Dr Parley Reynolds, who is a Senior Lecturer in Business Management at Chengdu University of Technology. Parley has 10 years living and working experience in China including his most recent job as the Asian Market Manager for Moa Brewing Company and 3 years working for NZTE in Beijing and Chengdu.

Register for our April virtual event here!

#2. Business Desk: Supplying Some Innovation!

Woohoo, we've made it to Level 3! With that, we're starting to see what the long-term impacts of Covid-19 could look like.

It's a bit daunting to think that we may be heading into a global recession. Stats NZ has confirmed that trade between New Zealand and China has decreased. From 1 February to 15 April there has been an estimated $370 million gap from where things were this time last year. Hopefully, given the timing of China's earlier Covid-19 outbreak (their nation-wide shutdown since Chinese New Year built-up a huge backlog of exports), we'll be on an upswing again.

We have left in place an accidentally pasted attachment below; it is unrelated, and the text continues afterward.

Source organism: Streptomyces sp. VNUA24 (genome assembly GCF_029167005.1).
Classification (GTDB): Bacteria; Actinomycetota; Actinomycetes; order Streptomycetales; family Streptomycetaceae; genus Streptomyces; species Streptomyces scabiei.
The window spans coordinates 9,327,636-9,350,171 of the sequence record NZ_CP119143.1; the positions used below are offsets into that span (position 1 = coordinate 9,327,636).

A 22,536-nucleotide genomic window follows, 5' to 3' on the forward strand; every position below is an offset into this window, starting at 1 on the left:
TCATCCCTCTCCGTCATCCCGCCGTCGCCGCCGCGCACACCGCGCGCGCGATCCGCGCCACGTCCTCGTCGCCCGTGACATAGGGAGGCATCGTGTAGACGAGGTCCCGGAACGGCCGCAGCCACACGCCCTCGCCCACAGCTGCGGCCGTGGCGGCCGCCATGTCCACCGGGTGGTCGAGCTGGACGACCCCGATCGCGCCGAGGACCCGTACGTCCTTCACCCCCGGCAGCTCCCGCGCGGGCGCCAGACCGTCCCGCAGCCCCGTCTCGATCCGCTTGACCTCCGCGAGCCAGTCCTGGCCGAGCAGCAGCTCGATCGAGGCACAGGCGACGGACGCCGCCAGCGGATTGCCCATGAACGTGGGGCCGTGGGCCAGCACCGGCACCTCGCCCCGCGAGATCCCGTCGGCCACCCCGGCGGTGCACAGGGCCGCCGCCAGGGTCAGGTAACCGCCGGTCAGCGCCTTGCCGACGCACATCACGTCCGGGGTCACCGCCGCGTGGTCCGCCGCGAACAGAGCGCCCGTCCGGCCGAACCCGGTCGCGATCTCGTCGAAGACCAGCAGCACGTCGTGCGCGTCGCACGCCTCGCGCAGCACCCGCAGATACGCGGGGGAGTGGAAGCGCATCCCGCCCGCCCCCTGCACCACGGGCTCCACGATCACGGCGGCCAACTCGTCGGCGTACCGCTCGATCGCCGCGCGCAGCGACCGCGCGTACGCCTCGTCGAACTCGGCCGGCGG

Amidst the challenges of lockdowns worldwide, supply chains are innovating. In the air, Auckland Airport announced that they are welcoming¬†80 new flights of freight-only passenger planes over the space of four weeks, in addition to a regular 20 freighters per week. At sea, Ports of Auckland processed 40,479 containers within their first four weeks at Level 4; ensuring the continued flow of goods throughout New Zealand's supply chain. They shared with us (in an exclusive interview ūüėČ) that the decrease in traffic congestion caused by Level 4 had helped them operate more efficiently; in one particular instance, moving over 1,700 cars to a storage facility within a day! Although the Port's import profile has not hugely changed, a coming drop in volume is expected in line with the rest of the economy. High priced goods such as cars, for instance, may very well 'drop off a small cliff' (though to be honest I don't know if I can complain too much about that!).